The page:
The Department of Homeland Security submitted a letter today to a federal court, indicating that it hopes to propose a rule rescinding the H-4 employment authorization rule by the spring of 2020.

Key points:

  • The Trump administration is working toward rescinding the 2016 H-4 EAD rule and removing H-4 spouses from eligibility for employment authorization. The proposal has been under review by the Office of Management and Budget since February.
  • In ongoing litigation over the rule, DHS submitted a letter to the court indicating that the “earliest possible” date it expects to publish a proposed rescission rule is spring 2020.

Background: The lawsuit challenges the 2016 rule, and DHS has repeatedly argued for the case to be delayed as it works to rescind that rule, on grounds that the rescission would render the case moot. After putting the case on hold for over a year, the court set a trial schedule earlier this year with oral arguments set for Sept. 27. Last week, DHS confirmed to the court that it was still working on the rescission rule, and in the latest filing, DHS called the spring 2020 target date “aspirational,” but argued for September oral arguments to be removed from the schedule and postponed indefinitely.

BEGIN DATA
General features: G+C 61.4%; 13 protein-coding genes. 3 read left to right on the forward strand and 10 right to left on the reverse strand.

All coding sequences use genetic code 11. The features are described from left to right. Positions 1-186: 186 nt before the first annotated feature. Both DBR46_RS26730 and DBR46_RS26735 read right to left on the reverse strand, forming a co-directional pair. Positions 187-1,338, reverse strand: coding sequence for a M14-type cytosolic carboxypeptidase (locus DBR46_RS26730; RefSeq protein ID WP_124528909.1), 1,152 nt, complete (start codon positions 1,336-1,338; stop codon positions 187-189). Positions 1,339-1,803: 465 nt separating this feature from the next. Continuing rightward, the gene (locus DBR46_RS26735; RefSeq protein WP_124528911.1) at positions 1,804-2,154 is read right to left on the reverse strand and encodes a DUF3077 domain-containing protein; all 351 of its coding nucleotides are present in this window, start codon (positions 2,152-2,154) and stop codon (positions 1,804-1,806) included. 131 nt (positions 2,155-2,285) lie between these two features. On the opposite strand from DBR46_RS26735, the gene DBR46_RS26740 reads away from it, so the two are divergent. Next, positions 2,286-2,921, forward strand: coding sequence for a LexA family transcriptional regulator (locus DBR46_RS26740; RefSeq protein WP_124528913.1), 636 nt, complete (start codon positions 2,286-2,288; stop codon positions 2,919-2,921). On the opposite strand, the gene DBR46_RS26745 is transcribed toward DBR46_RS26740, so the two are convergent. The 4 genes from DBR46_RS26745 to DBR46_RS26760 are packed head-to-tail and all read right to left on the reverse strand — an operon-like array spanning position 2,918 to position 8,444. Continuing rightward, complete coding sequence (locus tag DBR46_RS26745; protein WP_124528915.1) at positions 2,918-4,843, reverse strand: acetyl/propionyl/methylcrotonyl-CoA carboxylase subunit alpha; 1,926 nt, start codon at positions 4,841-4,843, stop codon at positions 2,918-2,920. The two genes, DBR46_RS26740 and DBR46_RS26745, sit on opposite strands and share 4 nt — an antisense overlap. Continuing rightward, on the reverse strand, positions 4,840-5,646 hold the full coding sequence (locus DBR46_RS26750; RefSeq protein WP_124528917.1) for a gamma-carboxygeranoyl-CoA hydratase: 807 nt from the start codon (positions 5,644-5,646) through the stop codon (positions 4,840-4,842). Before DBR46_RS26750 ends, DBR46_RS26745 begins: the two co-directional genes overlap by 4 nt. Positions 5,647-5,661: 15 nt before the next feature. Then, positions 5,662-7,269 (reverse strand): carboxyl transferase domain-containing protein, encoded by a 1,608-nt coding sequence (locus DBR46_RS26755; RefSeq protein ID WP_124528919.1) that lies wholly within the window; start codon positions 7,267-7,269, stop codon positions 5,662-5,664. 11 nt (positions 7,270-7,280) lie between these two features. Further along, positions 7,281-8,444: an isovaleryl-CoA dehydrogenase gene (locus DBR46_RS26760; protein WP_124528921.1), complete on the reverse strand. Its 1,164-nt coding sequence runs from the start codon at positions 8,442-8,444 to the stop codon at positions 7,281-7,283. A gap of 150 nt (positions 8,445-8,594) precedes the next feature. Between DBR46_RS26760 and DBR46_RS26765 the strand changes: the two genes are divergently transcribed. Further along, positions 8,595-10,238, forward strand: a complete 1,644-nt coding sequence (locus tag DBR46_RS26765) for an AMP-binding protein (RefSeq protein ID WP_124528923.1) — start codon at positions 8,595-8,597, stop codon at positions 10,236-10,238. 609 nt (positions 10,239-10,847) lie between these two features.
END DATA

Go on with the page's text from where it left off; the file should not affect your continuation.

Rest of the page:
BAL Analysis: The H-4 EAD rule remains in place at this time, and eligible H-4 spouses may continue to apply for and receive both initial and renewal Employment Authorization Documents (EADs). The letter provides an updated time frame from DHS regarding its plan to rescind the rule. BAL is closely following the progress of the H-4 rescission rule and will provide further updates as they become available.

This alert has been provided by the BAL U.S. Practice group. For additional information, please contact

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